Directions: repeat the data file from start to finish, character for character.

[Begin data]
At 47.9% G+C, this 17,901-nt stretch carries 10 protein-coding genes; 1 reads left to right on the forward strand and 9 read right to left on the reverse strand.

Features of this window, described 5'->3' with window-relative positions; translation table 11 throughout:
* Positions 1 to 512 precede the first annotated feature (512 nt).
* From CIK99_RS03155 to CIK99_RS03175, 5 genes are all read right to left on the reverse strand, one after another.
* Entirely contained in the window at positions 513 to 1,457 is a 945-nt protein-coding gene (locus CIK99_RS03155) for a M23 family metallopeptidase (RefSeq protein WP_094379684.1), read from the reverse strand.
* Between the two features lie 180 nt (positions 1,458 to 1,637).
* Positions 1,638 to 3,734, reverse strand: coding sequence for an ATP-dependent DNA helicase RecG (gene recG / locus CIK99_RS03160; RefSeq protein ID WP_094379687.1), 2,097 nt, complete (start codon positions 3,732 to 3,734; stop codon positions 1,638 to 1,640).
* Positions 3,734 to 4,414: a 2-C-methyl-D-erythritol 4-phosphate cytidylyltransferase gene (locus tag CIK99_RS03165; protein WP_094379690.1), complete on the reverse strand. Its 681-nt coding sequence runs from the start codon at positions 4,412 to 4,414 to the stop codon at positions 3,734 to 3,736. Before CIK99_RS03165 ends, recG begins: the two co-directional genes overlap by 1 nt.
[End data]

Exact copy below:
At 47.9% G+C, this 17,901-nt stretch carries 10 protein-coding genes; 1 reads left to right on the forward strand and 9 read right to left on the reverse strand.

Features of this window, described 5'->3' with window-relative positions; translation table 11 throughout:
* Positions 1 to 512 precede the first annotated feature (512 nt).
* From CIK99_RS03155 to CIK99_RS03175, 5 genes are all read right to left on the reverse strand, one after another.
* Entirely contained in the window at positions 513 to 1,457 is a 945-nt protein-coding gene (locus CIK99_RS03155) for a M23 family metallopeptidase (RefSeq protein WP_094379684.1), read from the reverse strand.
* Between the two features lie 180 nt (positions 1,458 to 1,637).
* Positions 1,638 to 3,734, reverse strand: coding sequence for an ATP-dependent DNA helicase RecG (gene recG / locus CIK99_RS03160; RefSeq protein ID WP_094379687.1), 2,097 nt, complete (start codon positions 3,732 to 3,734; stop codon positions 1,638 to 1,640).
* Positions 3,734 to 4,414: a 2-C-methyl-D-erythritol 4-phosphate cytidylyltransferase gene (locus tag CIK99_RS03165; protein WP_094379690.1), complete on the reverse strand. Its 681-nt coding sequence runs from the start codon at positions 4,412 to 4,414 to the stop codon at positions 3,734 to 3,736. Before CIK99_RS03165 ends, recG begins: the two co-directional genes overlap by 1 nt.